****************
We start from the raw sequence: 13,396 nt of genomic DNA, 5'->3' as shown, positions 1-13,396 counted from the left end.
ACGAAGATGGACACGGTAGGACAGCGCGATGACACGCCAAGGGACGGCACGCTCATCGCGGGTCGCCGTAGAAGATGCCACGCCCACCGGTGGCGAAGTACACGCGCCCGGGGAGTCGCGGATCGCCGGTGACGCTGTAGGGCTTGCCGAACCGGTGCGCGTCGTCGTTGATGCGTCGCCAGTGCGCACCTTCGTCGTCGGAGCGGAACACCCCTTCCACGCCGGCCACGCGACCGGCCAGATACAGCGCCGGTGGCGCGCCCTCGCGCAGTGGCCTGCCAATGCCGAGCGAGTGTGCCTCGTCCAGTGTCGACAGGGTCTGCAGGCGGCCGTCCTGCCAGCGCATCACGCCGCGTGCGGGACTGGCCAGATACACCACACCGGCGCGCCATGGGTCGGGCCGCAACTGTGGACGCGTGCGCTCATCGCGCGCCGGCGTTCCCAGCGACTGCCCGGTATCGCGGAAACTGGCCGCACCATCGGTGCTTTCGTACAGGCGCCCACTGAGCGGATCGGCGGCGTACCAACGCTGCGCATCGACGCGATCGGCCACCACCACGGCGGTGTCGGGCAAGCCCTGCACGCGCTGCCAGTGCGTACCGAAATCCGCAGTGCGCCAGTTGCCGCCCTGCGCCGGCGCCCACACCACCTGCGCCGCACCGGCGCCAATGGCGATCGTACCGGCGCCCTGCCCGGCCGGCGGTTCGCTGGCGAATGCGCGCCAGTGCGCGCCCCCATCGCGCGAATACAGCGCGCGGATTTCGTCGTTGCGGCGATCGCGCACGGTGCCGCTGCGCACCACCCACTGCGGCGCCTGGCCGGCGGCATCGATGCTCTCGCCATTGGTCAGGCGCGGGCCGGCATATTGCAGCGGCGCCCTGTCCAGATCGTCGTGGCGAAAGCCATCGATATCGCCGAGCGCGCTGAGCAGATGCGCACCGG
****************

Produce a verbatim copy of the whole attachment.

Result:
We start from the raw sequence: 13,396 nt of genomic DNA, 5'->3' as shown, positions 1-13,396 counted from the left end.
ACGAAGATGGACACGGTAGGACAGCGCGATGACACGCCAAGGGACGGCACGCTCATCGCGGGTCGCCGTAGAAGATGCCACGCCCACCGGTGGCGAAGTACACGCGCCCGGGGAGTCGCGGATCGCCGGTGACGCTGTAGGGCTTGCCGAACCGGTGCGCGTCGTCGTTGATGCGTCGCCAGTGCGCACCTTCGTCGTCGGAGCGGAACACCCCTTCCACGCCGGCCACGCGACCGGCCAGATACAGCGCCGGTGGCGCGCCCTCGCGCAGTGGCCTGCCAATGCCGAGCGAGTGTGCCTCGTCCAGTGTCGACAGGGTCTGCAGGCGGCCGTCCTGCCAGCGCATCACGCCGCGTGCGGGACTGGCCAGATACACCACACCGGCGCGCCATGGGTCGGGCCGCAACTGTGGACGCGTGCGCTCATCGCGCGCCGGCGTTCCCAGCGACTGCCCGGTATCGCGGAAACTGGCCGCACCATCGGTGCTTTCGTACAGGCGCCCACTGAGCGGATCGGCGGCGTACCAACGCTGCGCATCGACGCGATCGGCCACCACCACGGCGGTGTCGGGCAAGCCCTGCACGCGCTGCCAGTGCGTACCGAAATCCGCAGTGCGCCAGTTGCCGCCCTGCGCCGGCGCCCACACCACCTGCGCCGCACCGGCGCCAATGGCGATCGTACCGGCGCCCTGCCCGGCCGGCGGTTCGCTGGCGAATGCGCGCCAGTGCGCGCCCCCATCGCGCGAATACAGCGCGCGGATTTCGTCGTTGCGGCGATCGCGCACGGTGCCGCTGCGCACCACCCACTGCGGCGCCTGGCCGGCGGCATCGATGCTCTCGCCATTGGTCAGGCGCGGGCCGGCATATTGCAGCGGCGCCCTGTCCAGATCGTCGTGGCGAAAGCCATCGATATCGCCGAGCGCGCTGAGCAGATGCGCACCGG